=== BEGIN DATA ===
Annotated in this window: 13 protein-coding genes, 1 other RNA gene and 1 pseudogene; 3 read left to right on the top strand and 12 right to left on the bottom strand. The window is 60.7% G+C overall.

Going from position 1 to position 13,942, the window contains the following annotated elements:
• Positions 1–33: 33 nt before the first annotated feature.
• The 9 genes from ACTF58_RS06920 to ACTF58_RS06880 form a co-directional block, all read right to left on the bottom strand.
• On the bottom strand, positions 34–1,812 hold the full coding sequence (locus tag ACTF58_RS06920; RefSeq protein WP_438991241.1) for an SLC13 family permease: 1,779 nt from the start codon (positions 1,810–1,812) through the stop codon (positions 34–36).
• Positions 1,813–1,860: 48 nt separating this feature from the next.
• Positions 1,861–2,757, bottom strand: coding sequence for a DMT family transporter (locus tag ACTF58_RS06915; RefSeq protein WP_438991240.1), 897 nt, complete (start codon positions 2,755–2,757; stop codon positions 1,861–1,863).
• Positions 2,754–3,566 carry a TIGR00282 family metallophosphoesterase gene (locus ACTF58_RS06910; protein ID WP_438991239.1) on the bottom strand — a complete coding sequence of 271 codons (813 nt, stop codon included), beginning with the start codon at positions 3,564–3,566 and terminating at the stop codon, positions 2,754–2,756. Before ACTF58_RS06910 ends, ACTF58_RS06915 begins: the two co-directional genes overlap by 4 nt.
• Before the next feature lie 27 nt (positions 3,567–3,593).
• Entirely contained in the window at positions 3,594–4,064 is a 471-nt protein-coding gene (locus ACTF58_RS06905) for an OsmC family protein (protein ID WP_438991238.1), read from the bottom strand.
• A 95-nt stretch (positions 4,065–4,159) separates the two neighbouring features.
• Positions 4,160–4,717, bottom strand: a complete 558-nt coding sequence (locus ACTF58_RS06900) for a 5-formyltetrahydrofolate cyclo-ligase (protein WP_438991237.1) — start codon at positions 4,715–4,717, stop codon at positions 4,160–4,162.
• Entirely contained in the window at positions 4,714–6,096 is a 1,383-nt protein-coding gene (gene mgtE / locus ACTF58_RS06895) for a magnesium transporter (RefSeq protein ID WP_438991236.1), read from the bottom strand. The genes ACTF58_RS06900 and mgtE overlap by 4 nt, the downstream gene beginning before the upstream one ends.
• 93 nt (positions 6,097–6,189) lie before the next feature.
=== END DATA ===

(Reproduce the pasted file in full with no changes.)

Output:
Annotated in this window: 13 protein-coding genes, 1 other RNA gene and 1 pseudogene; 3 read left to right on the top strand and 12 right to left on the bottom strand. The window is 60.7% G+C overall.

Going from position 1 to position 13,942, the window contains the following annotated elements:
• Positions 1–33: 33 nt before the first annotated feature.
• The 9 genes from ACTF58_RS06920 to ACTF58_RS06880 form a co-directional block, all read right to left on the bottom strand.
• On the bottom strand, positions 34–1,812 hold the full coding sequence (locus tag ACTF58_RS06920; RefSeq protein WP_438991241.1) for an SLC13 family permease: 1,779 nt from the start codon (positions 1,810–1,812) through the stop codon (positions 34–36).
• Positions 1,813–1,860: 48 nt separating this feature from the next.
• Positions 1,861–2,757, bottom strand: coding sequence for a DMT family transporter (locus tag ACTF58_RS06915; RefSeq protein WP_438991240.1), 897 nt, complete (start codon positions 2,755–2,757; stop codon positions 1,861–1,863).
• Positions 2,754–3,566 carry a TIGR00282 family metallophosphoesterase gene (locus ACTF58_RS06910; protein ID WP_438991239.1) on the bottom strand — a complete coding sequence of 271 codons (813 nt, stop codon included), beginning with the start codon at positions 3,564–3,566 and terminating at the stop codon, positions 2,754–2,756. Before ACTF58_RS06910 ends, ACTF58_RS06915 begins: the two co-directional genes overlap by 4 nt.
• Before the next feature lie 27 nt (positions 3,567–3,593).
• Entirely contained in the window at positions 3,594–4,064 is a 471-nt protein-coding gene (locus ACTF58_RS06905) for an OsmC family protein (protein ID WP_438991238.1), read from the bottom strand.
• A 95-nt stretch (positions 4,065–4,159) separates the two neighbouring features.
• Positions 4,160–4,717, bottom strand: a complete 558-nt coding sequence (locus ACTF58_RS06900) for a 5-formyltetrahydrofolate cyclo-ligase (protein WP_438991237.1) — start codon at positions 4,715–4,717, stop codon at positions 4,160–4,162.
• Entirely contained in the window at positions 4,714–6,096 is a 1,383-nt protein-coding gene (gene mgtE / locus ACTF58_RS06895) for a magnesium transporter (RefSeq protein ID WP_438991236.1), read from the bottom strand. The genes ACTF58_RS06900 and mgtE overlap by 4 nt, the downstream gene beginning before the upstream one ends.
• 93 nt (positions 6,097–6,189) lie before the next feature.